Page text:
When you give links leading to your music sites to others, be sure to have 1 or 2 general places you send everyone to. It’s great to have established plays on several sites, but nobody is checking for you on all the possible sites out there. If you set in your marketing gameplan to generally use 1 or 2, your stats (plays) will be greater and appreciated by the public more. These links can be used by promoters through various meetings and you don’t want your public going to numerous different sites to have to find your relevant and latest work. *PLEASE NOTE: If you give links in your Press Kit, please do not expect this to be your way of submitting your music. These links are included in write-ups about you for others to follow your work ONLY!
Promo Pic/Album Cover
This is pretty basic. Always use the BEST pics when promoting yourself. It’s always best to give 2 pics of yourself (or group), and 1 of your most recent album cover. Also add 1 pic for each single you are releasing. Again I must say: DO NOT give links to your pics and expect others to choose. Your press kit is a representation of yourself so know HOW you want to represent yourself.
- 8×10’s are best
- Include information for each picture (album cover, group photo, single cover, etc)
Others may look for or want to report about your current statistics, so you MUST include any relevant stats you have acquired. Did your youtube video reach 5,000 plays the first 3 days? If you have your music registered, how many radio plays have you gotten? Statistics are a very important factor depending on who’s holding your press kit. If you want someone to invest in you as an artist, statistics is a great way of proving you’re worth investing in.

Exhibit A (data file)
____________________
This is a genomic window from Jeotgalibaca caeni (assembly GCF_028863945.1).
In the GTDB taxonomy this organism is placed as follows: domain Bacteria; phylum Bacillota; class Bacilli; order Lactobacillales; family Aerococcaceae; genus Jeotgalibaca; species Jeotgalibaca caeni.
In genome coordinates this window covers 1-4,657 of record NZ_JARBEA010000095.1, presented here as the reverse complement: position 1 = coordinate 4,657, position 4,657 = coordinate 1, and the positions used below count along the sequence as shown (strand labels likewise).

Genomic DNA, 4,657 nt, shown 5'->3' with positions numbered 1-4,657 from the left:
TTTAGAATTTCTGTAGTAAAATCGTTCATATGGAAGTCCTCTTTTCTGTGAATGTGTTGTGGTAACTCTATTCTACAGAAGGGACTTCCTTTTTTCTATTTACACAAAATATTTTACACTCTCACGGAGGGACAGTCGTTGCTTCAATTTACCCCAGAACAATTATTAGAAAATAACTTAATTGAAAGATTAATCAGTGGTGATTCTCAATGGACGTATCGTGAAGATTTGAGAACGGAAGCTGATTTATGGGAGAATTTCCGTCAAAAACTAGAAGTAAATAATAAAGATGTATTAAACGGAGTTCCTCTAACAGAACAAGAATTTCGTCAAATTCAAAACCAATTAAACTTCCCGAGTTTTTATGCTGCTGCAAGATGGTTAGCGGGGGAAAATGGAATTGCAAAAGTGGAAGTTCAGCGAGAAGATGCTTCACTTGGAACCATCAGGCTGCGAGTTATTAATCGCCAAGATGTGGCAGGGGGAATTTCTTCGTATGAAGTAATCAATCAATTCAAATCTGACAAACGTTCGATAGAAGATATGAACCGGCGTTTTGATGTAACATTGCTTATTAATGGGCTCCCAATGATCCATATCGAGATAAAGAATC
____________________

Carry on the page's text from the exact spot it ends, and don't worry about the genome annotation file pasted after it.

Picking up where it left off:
- Do Not include every performace you did: just the number of performances.
- Include You or your group’s band sales
- Tours, etc
- Present it as a bulleted list as this is.
Your Current Music
Always have available clean and dirty versions of your music. Submit Radio Edited music when sending to radio stations or lose out on the chance to have your music played. The industry is filled with people who have been doing this for years now and don’t have the patience at times for being fed music they can’t play. Sending 3-4 CD’s of your latest music singles is best when submitting. Also, your music must be radio quality to get air play. You don’t have to spend thousands in a quality A-rated studio but your music can’t sound like it was made with a keyboard in a basement either.
If you don’t have one, don’t sweat it. But it does help with the overall look to have a logo associated with you. If you do have one, you should be including it not only in your press kit but on all your sites as well.
This should include (On a seperate page) your:
- Name or Group’s name
- Phone numbers (Make sure they are working at all times, Google offers free phone numbers through their email options)
- E-mail (Do Not give a general email address that you use for everything, set up a seperate account that you use the email just for this type of inquiries.)
- Logo (If applicable)
- For added security, include your contact info on each page of your press kit in case anything was to ever get seperated later.
Once you have everything together you should put these items in a portfolio folder or one of such professionalism. It helps if everything matches. You can take it a step further, which I suggest, and come up with a theme. The more money you spend on your press kit, the more professional it looks. After all, we must invest in ourselves if we expect others to.